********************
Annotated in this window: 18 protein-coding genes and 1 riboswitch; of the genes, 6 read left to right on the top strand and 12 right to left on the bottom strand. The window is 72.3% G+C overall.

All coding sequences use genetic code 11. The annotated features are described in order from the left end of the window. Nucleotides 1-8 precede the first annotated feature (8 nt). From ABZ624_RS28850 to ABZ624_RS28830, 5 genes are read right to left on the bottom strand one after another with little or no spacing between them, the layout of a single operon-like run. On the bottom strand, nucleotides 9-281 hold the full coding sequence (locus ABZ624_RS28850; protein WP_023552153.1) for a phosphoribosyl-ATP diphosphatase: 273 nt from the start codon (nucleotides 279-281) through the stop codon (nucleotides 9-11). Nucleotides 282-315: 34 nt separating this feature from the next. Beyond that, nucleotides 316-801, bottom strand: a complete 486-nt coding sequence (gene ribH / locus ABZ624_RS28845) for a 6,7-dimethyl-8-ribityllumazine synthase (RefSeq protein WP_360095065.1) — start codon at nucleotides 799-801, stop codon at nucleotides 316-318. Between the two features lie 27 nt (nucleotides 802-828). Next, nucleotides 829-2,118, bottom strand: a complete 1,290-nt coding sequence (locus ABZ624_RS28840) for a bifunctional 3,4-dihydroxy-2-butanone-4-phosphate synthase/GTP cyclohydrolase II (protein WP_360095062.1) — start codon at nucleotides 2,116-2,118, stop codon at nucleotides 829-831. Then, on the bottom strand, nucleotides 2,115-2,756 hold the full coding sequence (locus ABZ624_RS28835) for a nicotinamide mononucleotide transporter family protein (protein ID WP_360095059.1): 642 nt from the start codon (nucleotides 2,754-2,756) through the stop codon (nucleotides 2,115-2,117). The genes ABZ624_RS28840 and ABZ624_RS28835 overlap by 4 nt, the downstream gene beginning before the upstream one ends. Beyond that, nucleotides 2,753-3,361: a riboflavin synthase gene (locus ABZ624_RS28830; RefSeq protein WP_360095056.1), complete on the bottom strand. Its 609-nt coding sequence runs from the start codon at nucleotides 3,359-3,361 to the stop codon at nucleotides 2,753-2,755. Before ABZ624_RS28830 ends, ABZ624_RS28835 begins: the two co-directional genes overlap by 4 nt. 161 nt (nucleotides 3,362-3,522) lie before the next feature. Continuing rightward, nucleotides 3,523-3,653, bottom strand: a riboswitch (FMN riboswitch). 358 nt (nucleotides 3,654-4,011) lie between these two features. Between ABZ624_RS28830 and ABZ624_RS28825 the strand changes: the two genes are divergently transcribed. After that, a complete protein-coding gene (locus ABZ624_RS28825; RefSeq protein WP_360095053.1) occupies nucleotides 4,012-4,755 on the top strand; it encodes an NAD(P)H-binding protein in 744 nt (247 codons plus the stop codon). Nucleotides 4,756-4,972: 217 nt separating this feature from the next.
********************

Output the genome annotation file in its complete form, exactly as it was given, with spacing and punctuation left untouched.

Annotated in this window: 18 protein-coding genes and 1 riboswitch; of the genes, 6 read left to right on the top strand and 12 right to left on the bottom strand. The window is 72.3% G+C overall.

All coding sequences use genetic code 11. The annotated features are described in order from the left end of the window. Nucleotides 1-8 precede the first annotated feature (8 nt). From ABZ624_RS28850 to ABZ624_RS28830, 5 genes are read right to left on the bottom strand one after another with little or no spacing between them, the layout of a single operon-like run. On the bottom strand, nucleotides 9-281 hold the full coding sequence (locus ABZ624_RS28850; protein WP_023552153.1) for a phosphoribosyl-ATP diphosphatase: 273 nt from the start codon (nucleotides 279-281) through the stop codon (nucleotides 9-11). Nucleotides 282-315: 34 nt separating this feature from the next. Beyond that, nucleotides 316-801, bottom strand: a complete 486-nt coding sequence (gene ribH / locus ABZ624_RS28845) for a 6,7-dimethyl-8-ribityllumazine synthase (RefSeq protein WP_360095065.1) — start codon at nucleotides 799-801, stop codon at nucleotides 316-318. Between the two features lie 27 nt (nucleotides 802-828). Next, nucleotides 829-2,118, bottom strand: a complete 1,290-nt coding sequence (locus ABZ624_RS28840) for a bifunctional 3,4-dihydroxy-2-butanone-4-phosphate synthase/GTP cyclohydrolase II (protein WP_360095062.1) — start codon at nucleotides 2,116-2,118, stop codon at nucleotides 829-831. Then, on the bottom strand, nucleotides 2,115-2,756 hold the full coding sequence (locus ABZ624_RS28835) for a nicotinamide mononucleotide transporter family protein (protein ID WP_360095059.1): 642 nt from the start codon (nucleotides 2,754-2,756) through the stop codon (nucleotides 2,115-2,117). The genes ABZ624_RS28840 and ABZ624_RS28835 overlap by 4 nt, the downstream gene beginning before the upstream one ends. Beyond that, nucleotides 2,753-3,361: a riboflavin synthase gene (locus ABZ624_RS28830; RefSeq protein WP_360095056.1), complete on the bottom strand. Its 609-nt coding sequence runs from the start codon at nucleotides 3,359-3,361 to the stop codon at nucleotides 2,753-2,755. Before ABZ624_RS28830 ends, ABZ624_RS28835 begins: the two co-directional genes overlap by 4 nt. 161 nt (nucleotides 3,362-3,522) lie before the next feature. Continuing rightward, nucleotides 3,523-3,653, bottom strand: a riboswitch (FMN riboswitch). 358 nt (nucleotides 3,654-4,011) lie between these two features. Between ABZ624_RS28830 and ABZ624_RS28825 the strand changes: the two genes are divergently transcribed. After that, a complete protein-coding gene (locus ABZ624_RS28825; RefSeq protein WP_360095053.1) occupies nucleotides 4,012-4,755 on the top strand; it encodes an NAD(P)H-binding protein in 744 nt (247 codons plus the stop codon). Nucleotides 4,756-4,972: 217 nt separating this feature from the next.